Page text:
“I know there is a longer journey that must be traveled in overcoming decades of mistrust, but there are critical steps we can take toward a new day,” Mr. Obama said, adding that he was “prepared to have my administration engage with the Cuban government on a wide range of issues — from human rights, free speech, and democratic reform to drugs, migration, and economic issues.”

Mr. Obama’s message was not entirely new; he has said in the past that he was willing to engage with Cuba. But making a public pledge before leaders of 33 other nations, many of whom he had not yet met, gave his words added heft.

He came here with the aim of reaching out to leaders in a region that felt ignored by the United States during the Bush years. Just as he campaigned on the theme of change when running for the White House, he made change a theme of his speech here, saying: “I didn’t come here to debate the past. I came here to deal with the future.”

He said the United States needed to acknowledge long-held suspicions that it has interfered in the affairs of other countries. But, departing from his prepared text, he also said the region’s countries needed to cease their own historic demonization of the United States for everything from economic crises to drug violence.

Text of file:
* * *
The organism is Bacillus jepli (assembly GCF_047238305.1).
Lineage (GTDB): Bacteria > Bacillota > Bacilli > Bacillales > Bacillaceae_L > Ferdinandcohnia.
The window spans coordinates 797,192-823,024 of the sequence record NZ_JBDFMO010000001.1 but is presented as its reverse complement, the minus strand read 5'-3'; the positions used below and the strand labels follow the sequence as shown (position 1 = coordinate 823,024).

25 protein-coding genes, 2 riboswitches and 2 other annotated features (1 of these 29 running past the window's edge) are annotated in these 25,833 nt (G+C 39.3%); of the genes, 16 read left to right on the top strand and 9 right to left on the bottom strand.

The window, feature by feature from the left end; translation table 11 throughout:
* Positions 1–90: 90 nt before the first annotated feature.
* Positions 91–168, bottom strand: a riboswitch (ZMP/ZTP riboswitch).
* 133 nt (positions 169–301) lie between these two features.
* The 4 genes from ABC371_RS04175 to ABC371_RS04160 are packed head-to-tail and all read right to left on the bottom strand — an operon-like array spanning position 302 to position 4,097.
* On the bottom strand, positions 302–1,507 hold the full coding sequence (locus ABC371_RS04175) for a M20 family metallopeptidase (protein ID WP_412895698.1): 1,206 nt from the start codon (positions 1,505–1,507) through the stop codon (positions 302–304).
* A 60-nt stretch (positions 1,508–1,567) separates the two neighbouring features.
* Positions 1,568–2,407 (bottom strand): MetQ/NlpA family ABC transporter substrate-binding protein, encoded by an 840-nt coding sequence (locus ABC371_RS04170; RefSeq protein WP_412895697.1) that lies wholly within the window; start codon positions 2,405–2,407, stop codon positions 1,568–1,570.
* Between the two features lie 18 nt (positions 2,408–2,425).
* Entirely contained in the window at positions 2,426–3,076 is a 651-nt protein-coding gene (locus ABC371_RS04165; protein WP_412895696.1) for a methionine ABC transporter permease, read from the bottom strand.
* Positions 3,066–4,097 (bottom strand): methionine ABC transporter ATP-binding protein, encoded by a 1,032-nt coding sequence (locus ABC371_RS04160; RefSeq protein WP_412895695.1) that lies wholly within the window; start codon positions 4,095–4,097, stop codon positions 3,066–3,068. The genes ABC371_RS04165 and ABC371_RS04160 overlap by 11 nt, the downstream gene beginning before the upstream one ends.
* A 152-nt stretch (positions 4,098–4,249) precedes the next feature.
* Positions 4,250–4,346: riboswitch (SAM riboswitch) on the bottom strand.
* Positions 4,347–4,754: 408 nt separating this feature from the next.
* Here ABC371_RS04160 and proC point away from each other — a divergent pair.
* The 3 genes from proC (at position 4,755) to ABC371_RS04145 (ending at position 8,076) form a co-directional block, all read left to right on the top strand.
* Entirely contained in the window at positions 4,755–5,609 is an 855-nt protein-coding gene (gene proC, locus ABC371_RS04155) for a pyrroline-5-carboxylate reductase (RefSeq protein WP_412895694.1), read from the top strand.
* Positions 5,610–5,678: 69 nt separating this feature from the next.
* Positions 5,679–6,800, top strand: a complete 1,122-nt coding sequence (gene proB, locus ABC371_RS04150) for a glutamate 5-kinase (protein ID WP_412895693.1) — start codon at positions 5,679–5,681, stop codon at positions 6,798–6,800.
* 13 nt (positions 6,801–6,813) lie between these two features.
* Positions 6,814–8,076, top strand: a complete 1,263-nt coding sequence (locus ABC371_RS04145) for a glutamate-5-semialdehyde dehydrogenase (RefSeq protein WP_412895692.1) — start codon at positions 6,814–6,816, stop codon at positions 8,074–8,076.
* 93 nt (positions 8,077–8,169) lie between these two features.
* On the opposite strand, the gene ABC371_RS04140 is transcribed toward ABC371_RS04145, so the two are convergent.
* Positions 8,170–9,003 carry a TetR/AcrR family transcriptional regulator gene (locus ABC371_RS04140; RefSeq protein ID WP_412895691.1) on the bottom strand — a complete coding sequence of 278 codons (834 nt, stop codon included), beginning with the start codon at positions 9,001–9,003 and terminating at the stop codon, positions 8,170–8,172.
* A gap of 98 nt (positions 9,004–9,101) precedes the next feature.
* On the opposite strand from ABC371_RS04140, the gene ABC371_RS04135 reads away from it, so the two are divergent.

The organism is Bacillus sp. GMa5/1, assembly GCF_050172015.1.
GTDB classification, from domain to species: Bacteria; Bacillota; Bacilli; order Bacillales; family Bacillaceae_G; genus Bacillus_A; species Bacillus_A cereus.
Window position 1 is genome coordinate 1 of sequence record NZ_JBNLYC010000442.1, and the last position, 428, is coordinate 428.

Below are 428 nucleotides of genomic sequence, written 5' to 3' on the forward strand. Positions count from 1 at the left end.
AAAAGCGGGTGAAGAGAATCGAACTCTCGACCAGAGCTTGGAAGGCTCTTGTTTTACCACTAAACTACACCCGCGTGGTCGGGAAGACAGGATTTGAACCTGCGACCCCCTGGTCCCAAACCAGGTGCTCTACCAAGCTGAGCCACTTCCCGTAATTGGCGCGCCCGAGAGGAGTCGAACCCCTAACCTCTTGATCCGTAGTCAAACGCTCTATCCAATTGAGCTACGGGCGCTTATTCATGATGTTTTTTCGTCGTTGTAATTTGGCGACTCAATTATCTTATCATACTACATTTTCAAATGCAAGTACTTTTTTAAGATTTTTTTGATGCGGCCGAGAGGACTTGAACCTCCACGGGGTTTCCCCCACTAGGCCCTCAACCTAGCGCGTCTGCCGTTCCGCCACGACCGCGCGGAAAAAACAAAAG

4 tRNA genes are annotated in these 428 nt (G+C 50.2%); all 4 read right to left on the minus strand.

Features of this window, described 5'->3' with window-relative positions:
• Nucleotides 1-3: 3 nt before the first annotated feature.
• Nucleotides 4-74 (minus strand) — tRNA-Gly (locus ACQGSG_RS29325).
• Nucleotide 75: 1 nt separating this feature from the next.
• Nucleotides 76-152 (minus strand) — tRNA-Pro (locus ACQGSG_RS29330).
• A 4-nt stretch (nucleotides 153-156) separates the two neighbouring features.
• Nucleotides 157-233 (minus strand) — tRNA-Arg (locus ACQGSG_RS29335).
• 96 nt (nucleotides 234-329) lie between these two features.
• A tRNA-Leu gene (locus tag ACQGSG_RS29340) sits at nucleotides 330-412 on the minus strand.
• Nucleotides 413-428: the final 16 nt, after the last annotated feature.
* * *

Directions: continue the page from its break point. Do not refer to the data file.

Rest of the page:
“That also means we can’t blame the United States for every problem that arises in the hemisphere,” he said. “That’s part of the bargain. That’s the old way, and we need a new way.”

On Cuba, the president’s words were as notable for what he said as for what he did not say. He did not scold or berate the Cuban government for holding political prisoners, as his predecessor, George W. Bush, often did.

But he also did not say that he was willing to support Cuba’s membership in the Organization of American States, or lift the 47-year-old trade embargo against Cuba, as some hemisphere leaders here want him to do.

And his press secretary, Robert Gibbs, speaking to reporters aboard Air Force One on the way here, pointed out that Cuba needed to take concrete action to “bring greater freedom to the Cuban people.”

In his speech, Mr. Obama gave a nod toward these issues, although not explicitly.

“Let me be clear,” he said. “I am not interested in talking for the sake of talking. But I do believe we can move U.S.-Cuban relations in a new direction.”

The new tone from Washington drew warm praise from leaders like President Cristina Fernández de Kirchner of Argentina and President Daniel Ortega of Nicaragua. Mr. Ortega, who said he felt ashamed that he was participating in the summit meeting without the presence of Cuba, evoked images of the collapse of the Berlin Wall, saying, “I am convinced that wall will collapse, will come down.”

Mrs. Kirchner praised Mr. Obama for “what you did to stabilize the relationship from the absurd restrictions imposed by the Bush administration,” adding: “We sincerely believe that we in the Americas have a second opportunity to construct a new relationship. Don’t let it slip away.”